dc.description.abstractThe pandemic threat posed by highly pathogenic H5N1 influenza A viruses has created an urgent need for vaccines to protect against H5 virus infection. Because pathogenic viruses grow poorly in chicken eggs and their virulence poses a biohazard to vaccine producers, avirulent viruses produced by reverse genetics have become the preferred basis for vaccine production. Here, we investigated two key characteristics of potential H5 vaccine candidates: the hemaggutinin (HA) cleavage site sequence and its modification to attenuate virulence and the choice of background virus to provide a high-growth rate. We produced recombinant (6:2 reassortant) viruses that possessed a series of modified avirulent-type HA and neuraminidase genes, both of which were derived from an H5N1 human isolate. The other genes of these recombinant viruses were derived from donor virus strains known to grow well in eggs: the human strain A/Puerto Rico/8/34 (PR8) or an avian strain. All of the recombinant viruses grew well in eggs, were avirulent in chicks, and protected animals against infection with a wild-type virus. However, one of the recombinant viruses with an avian virus background acquired a mutation in the HA cleavage site sequence that conferred virulence potential to this virus. Moreover, vaccine candidates with the avian virus background were more virulent than those with the human virus background. We conclude that 6:2 recombinant viruses with a PR8 background are more suitable than those with an avian virus background for vaccine development and that the HA cleavage site sequence must be modified to minimize the potential for a vaccine virus to convert to a virulent form. © 2006 Elsevier Ltd. All rights reserved.en_US
dc.languageengen_US
dc.publisherElsevier Ltd. The Journal's web site is located at http://www.elsevier.com/locate/vaccineen_US
dc.relation.ispartofVaccineen_US
dc.rightsVaccine. Copyright © Elsevier Ltd.-
dc.subject.meshAnimalsen_US
dc.subject.meshCell Lineen_US
dc.subject.meshChick Embryoen_US
dc.subject.meshFemaleen_US
dc.subject.meshHemagglutinin Glycoproteins, Influenza Virus - Genetics - Immunologyen_US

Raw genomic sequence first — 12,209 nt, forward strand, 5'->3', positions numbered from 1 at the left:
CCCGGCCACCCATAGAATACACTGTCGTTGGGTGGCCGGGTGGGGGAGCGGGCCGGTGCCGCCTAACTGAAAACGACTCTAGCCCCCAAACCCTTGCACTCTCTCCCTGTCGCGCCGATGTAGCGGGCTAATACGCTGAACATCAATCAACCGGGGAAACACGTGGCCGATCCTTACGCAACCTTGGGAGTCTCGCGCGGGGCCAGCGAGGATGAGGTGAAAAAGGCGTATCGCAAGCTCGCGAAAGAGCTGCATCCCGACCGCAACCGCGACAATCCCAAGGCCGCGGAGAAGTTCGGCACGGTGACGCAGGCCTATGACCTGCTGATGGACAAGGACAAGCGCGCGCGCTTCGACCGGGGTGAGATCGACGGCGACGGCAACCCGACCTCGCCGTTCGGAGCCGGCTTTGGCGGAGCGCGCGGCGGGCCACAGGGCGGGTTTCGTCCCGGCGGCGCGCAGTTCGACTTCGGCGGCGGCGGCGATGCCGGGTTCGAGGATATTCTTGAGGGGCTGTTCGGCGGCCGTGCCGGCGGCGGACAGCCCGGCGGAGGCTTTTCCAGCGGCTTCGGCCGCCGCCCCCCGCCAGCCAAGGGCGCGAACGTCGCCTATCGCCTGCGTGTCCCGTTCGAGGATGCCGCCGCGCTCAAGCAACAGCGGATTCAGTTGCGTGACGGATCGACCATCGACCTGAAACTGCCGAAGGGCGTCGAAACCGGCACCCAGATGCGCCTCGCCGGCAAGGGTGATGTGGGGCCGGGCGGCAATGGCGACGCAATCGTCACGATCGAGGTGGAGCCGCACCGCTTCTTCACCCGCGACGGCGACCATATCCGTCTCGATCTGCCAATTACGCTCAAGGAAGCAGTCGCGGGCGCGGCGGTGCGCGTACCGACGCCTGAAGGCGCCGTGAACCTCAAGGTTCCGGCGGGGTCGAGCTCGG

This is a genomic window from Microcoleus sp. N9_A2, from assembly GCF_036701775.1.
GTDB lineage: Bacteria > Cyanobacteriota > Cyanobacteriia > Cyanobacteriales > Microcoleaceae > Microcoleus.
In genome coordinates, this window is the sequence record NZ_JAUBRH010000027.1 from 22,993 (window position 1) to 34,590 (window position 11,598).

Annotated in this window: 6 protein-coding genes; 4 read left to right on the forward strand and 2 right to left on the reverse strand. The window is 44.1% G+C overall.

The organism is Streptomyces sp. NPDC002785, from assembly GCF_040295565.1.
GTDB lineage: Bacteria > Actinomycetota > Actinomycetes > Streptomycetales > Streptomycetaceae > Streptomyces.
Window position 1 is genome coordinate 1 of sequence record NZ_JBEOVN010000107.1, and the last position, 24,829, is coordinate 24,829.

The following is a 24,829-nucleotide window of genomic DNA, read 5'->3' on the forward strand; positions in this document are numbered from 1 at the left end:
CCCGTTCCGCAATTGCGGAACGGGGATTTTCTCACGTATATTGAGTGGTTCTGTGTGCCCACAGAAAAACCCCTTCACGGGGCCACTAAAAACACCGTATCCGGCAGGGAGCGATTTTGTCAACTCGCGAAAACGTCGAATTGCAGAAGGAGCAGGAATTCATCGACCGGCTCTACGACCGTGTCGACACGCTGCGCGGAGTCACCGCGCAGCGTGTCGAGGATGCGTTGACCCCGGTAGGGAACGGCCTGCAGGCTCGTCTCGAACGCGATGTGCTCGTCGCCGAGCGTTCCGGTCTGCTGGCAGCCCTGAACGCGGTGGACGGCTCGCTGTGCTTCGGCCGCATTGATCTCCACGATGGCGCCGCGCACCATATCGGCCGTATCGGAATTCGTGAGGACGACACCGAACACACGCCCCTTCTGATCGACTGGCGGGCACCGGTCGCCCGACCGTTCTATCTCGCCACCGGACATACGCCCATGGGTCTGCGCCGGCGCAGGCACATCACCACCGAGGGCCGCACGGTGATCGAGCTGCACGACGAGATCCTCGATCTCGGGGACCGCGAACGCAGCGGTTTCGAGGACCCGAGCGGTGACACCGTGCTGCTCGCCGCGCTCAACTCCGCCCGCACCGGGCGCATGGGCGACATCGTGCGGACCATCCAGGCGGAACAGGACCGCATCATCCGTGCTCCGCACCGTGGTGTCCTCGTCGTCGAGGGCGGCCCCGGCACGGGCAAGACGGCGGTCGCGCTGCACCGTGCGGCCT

dc.subject.meshHumansen_US
dc.subject.meshInfluenza A Virus, H5n1 Subtype - Growth & Development - Immunology - Pathogenicityen_US
dc.subject.meshInfluenza Vaccines - Immunologyen_US
dc.subject.meshMiceen_US
dc.subject.meshMice, Inbred Balb Cen_US
dc.subject.meshNeuraminidase - Genetics - Immunologyen_US
dc.subject.meshReassortant Viruses - Immunologyen_US
dc.subject.meshVaccines, Synthetic - Immunologyen_US
dc.subject.meshVirulenceen_US
dc.titleThe development and characterization of H5 influenza virus vaccines derived from a 2003 human isolateen_US
dc.typeArticleen_US
dc.identifier.emailGuan, Y: yguan@hkucc.hku.hken_US
dc.identifier.emailPeiris, M: malik@hkucc.hku.hken_US
dc.identifier.authorityGuan, Y=rp00397en_US
dc.identifier.authorityPeiris, M=rp00410en_US
dc.description.naturelink_to_subscribed_fulltexten_US
dc.identifier.doi10.1016/j.vaccine.2005.07.005en_US
dc.identifier.pmid16378663-
dc.identifier.scopuseid_2-s2.0-33645210445en_US
dc.identifier.hkuros116509-
dc.relation.referenceshttp://www.scopus.com/mlt/select.url?eid=2-s2.0-33645210445&selection=ref&src=s&origin=recordpageen_US
dc.identifier.volume24en_US
dc.identifier.issue17en_US
dc.identifier.spage3669en_US
dc.identifier.epage3676en_US
dc.identifier.isiWOS:000237005400034-
dc.publisher.placeUnited Kingdomen_US
dc.identifier.scopusauthoridHorimoto, T=7004547083en_US
dc.identifier.scopusauthoridTakada, A=7202962935en_US
dc.identifier.scopusauthoridFujii, K=35352613700en_US
dc.identifier.scopusauthoridGoto, H=7401676007en_US
dc.identifier.scopusauthoridHatta, M=7004521317en_US
dc.identifier.scopusauthoridWatanabe, S=35371645500en_US
dc.identifier.scopusauthoridIwatsukiHorimoto, K=6603276128en_US
dc.identifier.scopusauthoridIto, M=12791429700en_US
dc.identifier.scopusauthoridTagawaSakai, Y=12792889700en_US
dc.identifier.scopusauthoridYamada, S=35418940500en_US
dc.identifier.scopusauthoridIto, H=7407940875en_US
dc.identifier.scopusauthoridIto, T=7410326060en_US
dc.identifier.scopusauthoridImai, M=35426243300en_US
dc.identifier.scopusauthoridItamura, S=6603845258en_US
dc.identifier.scopusauthoridOdagiri, T=7005759915en_US
dc.identifier.scopusauthoridTashiro, M=7201482415en_US
dc.identifier.scopusauthoridLim, W=7202378277en_US
dc.identifier.scopusauthoridGuan, Y=7202924055en_US
dc.identifier.scopusauthoridPeiris, M=7005486823en_US
dc.identifier.scopusauthoridKawaoka, Y=26643027000en_US